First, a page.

She is as much interested in transmission through the centuries of an image as she is in the original function or meaning of the image (which more often than not we can’t divine). An example from her history of classical art shows how historical misunderstanding of ancient objects can create powerful new ideas and art, giving scholars layers upon layers of stories, none of which is privileged just because it is more or less ancient. When a statue of an old man, in what seems to be physical agony, was discovered during the Renaissance, it was assumed to be Seneca, the tutor and ultimately victim of Nero. So famous was Seneca’s forced suicide, in a bath, that someone decided to add a tub to the statue, to make the Senecan connection obvious. Peter Paul Rubens then based his 1608 painting of “The Death of Seneca” on the statue, which is now believed to represent an old fisherman. And thus an iconic image of stoicism and speaking truth to power is downgraded to peasant bathos, and one hunts in vain for it in the standard English-language visitor’s guide to the Louvre, where it was once a show-stopper.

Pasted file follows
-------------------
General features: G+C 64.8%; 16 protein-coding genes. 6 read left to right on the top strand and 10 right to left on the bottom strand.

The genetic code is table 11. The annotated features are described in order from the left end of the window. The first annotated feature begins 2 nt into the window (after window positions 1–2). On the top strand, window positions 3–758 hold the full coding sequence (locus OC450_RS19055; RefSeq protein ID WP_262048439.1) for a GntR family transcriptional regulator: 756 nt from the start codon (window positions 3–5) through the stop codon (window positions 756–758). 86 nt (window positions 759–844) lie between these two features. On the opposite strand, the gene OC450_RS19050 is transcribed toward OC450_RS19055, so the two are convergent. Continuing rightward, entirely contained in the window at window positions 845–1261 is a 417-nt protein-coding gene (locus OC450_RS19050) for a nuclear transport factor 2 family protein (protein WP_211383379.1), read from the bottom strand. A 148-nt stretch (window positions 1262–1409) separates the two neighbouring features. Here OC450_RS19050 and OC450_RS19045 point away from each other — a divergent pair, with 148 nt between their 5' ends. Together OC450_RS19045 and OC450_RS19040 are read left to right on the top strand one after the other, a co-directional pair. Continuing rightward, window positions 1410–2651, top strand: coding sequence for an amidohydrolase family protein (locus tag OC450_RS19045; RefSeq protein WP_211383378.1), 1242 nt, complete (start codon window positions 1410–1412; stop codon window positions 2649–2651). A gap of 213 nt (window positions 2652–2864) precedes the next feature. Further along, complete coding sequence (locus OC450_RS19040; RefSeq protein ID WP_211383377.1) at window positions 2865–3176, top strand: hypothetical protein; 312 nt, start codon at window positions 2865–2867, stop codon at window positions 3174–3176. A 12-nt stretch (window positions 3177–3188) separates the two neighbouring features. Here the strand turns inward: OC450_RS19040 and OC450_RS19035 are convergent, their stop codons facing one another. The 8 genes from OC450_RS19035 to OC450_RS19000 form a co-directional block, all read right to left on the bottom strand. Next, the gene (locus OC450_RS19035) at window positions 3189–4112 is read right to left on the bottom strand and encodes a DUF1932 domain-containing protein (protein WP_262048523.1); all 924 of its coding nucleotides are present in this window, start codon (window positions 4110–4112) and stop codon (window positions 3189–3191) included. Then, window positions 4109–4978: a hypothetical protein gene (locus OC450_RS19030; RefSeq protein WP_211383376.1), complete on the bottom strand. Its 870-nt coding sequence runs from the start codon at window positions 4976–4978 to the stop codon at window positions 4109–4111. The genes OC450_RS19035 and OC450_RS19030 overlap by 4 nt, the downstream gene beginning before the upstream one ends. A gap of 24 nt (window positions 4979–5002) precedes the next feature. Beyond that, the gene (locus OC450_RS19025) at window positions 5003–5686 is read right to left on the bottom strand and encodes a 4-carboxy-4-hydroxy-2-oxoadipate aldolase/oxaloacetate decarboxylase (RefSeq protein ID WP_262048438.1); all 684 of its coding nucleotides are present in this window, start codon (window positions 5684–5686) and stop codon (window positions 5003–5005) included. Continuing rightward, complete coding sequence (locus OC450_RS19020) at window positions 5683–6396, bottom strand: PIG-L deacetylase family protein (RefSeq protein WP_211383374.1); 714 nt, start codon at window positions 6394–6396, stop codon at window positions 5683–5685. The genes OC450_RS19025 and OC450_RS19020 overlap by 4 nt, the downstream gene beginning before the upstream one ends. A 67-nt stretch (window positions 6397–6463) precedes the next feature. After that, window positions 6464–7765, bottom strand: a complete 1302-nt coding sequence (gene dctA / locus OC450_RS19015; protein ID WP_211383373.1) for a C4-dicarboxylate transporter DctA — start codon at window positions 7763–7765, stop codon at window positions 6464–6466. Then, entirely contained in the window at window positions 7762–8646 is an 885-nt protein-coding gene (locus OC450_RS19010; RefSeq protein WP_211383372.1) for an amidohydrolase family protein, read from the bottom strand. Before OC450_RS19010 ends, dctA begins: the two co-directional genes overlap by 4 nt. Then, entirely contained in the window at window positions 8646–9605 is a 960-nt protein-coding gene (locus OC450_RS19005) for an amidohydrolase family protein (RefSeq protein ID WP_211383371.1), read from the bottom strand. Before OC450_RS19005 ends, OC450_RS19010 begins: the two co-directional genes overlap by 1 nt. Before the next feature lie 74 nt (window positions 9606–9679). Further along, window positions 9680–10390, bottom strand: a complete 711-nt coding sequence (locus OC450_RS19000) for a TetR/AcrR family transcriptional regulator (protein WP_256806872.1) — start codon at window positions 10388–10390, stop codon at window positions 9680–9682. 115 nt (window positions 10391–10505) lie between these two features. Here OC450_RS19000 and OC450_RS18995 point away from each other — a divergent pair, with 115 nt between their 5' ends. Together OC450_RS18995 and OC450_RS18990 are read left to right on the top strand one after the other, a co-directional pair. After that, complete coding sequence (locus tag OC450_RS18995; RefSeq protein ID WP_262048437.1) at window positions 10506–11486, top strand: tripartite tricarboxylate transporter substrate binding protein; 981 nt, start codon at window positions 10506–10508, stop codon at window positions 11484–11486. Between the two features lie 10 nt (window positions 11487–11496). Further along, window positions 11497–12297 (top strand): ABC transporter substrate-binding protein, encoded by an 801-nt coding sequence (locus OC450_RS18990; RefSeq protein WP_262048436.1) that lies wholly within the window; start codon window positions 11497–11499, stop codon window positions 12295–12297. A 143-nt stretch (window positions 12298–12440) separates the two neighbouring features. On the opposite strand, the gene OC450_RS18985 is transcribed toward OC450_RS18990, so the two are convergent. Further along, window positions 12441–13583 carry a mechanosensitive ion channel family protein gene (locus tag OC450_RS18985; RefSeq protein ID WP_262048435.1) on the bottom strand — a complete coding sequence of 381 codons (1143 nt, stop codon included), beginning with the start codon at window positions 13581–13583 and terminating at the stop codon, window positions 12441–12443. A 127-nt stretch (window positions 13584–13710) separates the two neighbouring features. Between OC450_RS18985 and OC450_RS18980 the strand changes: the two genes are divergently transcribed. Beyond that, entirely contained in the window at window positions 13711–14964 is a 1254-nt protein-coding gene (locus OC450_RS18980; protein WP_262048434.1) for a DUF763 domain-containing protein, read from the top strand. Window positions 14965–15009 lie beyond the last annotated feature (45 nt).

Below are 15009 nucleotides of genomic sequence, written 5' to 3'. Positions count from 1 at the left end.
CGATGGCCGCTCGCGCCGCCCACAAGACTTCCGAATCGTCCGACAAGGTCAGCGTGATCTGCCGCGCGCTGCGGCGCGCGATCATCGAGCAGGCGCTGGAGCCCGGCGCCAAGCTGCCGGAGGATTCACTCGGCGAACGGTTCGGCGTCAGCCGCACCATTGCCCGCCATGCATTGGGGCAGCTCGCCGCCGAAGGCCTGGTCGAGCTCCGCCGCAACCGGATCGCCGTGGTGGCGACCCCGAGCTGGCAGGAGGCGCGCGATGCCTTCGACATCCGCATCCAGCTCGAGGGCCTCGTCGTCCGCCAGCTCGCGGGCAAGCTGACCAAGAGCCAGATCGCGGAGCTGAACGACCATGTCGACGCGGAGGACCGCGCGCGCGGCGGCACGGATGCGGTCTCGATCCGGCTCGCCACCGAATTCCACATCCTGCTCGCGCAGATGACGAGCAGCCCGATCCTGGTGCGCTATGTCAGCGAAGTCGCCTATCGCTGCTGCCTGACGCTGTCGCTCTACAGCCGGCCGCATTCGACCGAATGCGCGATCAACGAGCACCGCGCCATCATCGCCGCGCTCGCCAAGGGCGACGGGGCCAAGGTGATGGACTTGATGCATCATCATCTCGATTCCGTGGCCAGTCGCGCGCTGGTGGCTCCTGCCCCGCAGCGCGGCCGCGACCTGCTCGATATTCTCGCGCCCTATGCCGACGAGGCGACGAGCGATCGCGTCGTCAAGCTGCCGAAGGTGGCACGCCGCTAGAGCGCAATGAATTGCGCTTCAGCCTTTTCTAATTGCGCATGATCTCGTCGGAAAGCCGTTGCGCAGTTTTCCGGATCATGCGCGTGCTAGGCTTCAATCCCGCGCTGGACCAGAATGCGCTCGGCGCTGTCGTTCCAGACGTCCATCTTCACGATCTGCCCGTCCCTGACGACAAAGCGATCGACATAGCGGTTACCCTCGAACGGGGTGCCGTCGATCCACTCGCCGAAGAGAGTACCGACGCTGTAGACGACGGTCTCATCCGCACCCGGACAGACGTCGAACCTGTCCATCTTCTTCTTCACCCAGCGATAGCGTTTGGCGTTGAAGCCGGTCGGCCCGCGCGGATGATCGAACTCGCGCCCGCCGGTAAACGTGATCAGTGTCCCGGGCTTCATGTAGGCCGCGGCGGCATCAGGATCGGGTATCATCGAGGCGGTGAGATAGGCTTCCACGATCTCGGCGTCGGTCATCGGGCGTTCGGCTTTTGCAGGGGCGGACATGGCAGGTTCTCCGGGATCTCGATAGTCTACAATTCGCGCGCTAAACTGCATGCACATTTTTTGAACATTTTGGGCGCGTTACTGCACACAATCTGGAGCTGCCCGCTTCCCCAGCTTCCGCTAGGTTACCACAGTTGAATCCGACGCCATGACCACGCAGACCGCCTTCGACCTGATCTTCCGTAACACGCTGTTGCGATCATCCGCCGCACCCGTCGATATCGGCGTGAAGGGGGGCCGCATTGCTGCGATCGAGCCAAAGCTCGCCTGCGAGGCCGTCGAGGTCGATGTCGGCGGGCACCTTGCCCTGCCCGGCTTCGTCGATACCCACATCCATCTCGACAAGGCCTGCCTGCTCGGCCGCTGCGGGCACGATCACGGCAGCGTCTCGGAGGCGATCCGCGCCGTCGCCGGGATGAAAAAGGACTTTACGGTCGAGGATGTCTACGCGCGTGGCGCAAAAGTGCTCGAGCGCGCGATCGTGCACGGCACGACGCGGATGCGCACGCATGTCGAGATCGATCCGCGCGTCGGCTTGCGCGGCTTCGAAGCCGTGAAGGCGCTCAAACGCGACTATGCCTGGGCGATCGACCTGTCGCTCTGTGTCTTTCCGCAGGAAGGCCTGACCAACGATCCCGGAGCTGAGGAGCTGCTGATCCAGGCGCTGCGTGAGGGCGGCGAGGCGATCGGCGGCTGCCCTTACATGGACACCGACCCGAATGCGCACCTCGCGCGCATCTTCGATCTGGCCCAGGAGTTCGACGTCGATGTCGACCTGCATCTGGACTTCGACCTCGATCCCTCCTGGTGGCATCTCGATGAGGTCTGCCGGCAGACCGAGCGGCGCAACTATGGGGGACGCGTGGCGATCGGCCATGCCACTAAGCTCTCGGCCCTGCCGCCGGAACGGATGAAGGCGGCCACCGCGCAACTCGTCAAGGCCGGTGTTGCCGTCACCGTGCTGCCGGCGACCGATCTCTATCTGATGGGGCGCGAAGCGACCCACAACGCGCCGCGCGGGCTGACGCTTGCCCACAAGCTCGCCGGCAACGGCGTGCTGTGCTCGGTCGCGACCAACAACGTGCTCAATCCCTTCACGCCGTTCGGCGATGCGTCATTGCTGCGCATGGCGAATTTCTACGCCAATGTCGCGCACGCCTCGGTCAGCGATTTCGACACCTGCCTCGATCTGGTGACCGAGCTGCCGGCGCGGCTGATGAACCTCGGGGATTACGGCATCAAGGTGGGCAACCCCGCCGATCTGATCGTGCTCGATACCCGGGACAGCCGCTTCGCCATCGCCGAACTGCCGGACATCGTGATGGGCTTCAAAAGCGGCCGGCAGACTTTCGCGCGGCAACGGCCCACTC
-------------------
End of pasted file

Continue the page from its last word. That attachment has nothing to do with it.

Beard’s skepticism is, in part, a reflection of an increasingly methodical way of doing business in the small subset of the humanities known as classicism. Judith Hallett, a classics scholar at the University of Maryland, says she admires most a book Beard wrote about another classicist, Jane Ellen Harrison, who died in 1928. It might seem like a meta-meta project, studying a woman who was one of the powerhouse academics during another century. But it was also about making sense of how the academy worked, how women could negotiate it, who won and lost in the game. And those aren’t necessarily inside-baseball questions.
“Classics is fueled by what questions we decide to ask the ancient world,” says Beard. And the politics of the academy, and the society at large, help determine who does the asking, and what’s permissible.
One might add, it’s also about who hears the question, and Beard is remarkable for how well she has managed to be heard beyond the confines of the academy.
“If only we had someone like Mary here,” says Hallett, “because she is still in the classroom and still in the library, but she has this very vocal and influential role to play.”